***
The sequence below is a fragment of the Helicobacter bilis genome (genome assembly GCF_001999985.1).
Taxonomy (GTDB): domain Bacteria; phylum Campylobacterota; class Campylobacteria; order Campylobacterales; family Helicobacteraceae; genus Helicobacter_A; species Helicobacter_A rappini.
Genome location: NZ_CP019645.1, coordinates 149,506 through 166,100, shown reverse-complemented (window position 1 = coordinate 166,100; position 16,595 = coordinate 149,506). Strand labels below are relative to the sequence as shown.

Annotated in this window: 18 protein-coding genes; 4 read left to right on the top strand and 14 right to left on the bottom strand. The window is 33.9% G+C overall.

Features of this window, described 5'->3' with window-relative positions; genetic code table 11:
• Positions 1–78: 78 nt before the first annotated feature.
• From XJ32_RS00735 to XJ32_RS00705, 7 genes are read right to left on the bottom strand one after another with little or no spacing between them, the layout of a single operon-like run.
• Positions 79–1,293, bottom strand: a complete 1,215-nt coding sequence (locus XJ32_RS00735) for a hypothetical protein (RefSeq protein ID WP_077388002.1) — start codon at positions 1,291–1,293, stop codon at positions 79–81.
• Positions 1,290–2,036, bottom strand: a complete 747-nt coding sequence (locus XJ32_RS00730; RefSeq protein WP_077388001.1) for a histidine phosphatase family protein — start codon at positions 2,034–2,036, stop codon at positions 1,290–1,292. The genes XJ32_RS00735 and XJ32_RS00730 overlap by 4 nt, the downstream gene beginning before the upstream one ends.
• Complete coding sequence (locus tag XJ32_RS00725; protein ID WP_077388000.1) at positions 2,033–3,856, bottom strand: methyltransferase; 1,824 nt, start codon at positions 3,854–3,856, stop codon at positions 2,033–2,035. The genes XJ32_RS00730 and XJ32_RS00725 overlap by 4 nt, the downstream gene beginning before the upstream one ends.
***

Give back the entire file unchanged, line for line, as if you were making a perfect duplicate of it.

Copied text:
The sequence below is a fragment of the Helicobacter bilis genome (genome assembly GCF_001999985.1).
Taxonomy (GTDB): domain Bacteria; phylum Campylobacterota; class Campylobacteria; order Campylobacterales; family Helicobacteraceae; genus Helicobacter_A; species Helicobacter_A rappini.
Genome location: NZ_CP019645.1, coordinates 149,506 through 166,100, shown reverse-complemented (window position 1 = coordinate 166,100; position 16,595 = coordinate 149,506). Strand labels below are relative to the sequence as shown.

Annotated in this window: 18 protein-coding genes; 4 read left to right on the top strand and 14 right to left on the bottom strand. The window is 33.9% G+C overall.

Features of this window, described 5'->3' with window-relative positions; genetic code table 11:
• Positions 1–78: 78 nt before the first annotated feature.
• From XJ32_RS00735 to XJ32_RS00705, 7 genes are read right to left on the bottom strand one after another with little or no spacing between them, the layout of a single operon-like run.
• Positions 79–1,293, bottom strand: a complete 1,215-nt coding sequence (locus XJ32_RS00735) for a hypothetical protein (RefSeq protein ID WP_077388002.1) — start codon at positions 1,291–1,293, stop codon at positions 79–81.
• Positions 1,290–2,036, bottom strand: a complete 747-nt coding sequence (locus XJ32_RS00730; RefSeq protein WP_077388001.1) for a histidine phosphatase family protein — start codon at positions 2,034–2,036, stop codon at positions 1,290–1,292. The genes XJ32_RS00735 and XJ32_RS00730 overlap by 4 nt, the downstream gene beginning before the upstream one ends.
• Complete coding sequence (locus tag XJ32_RS00725; protein ID WP_077388000.1) at positions 2,033–3,856, bottom strand: methyltransferase; 1,824 nt, start codon at positions 3,854–3,856, stop codon at positions 2,033–2,035. The genes XJ32_RS00730 and XJ32_RS00725 overlap by 4 nt, the downstream gene beginning before the upstream one ends.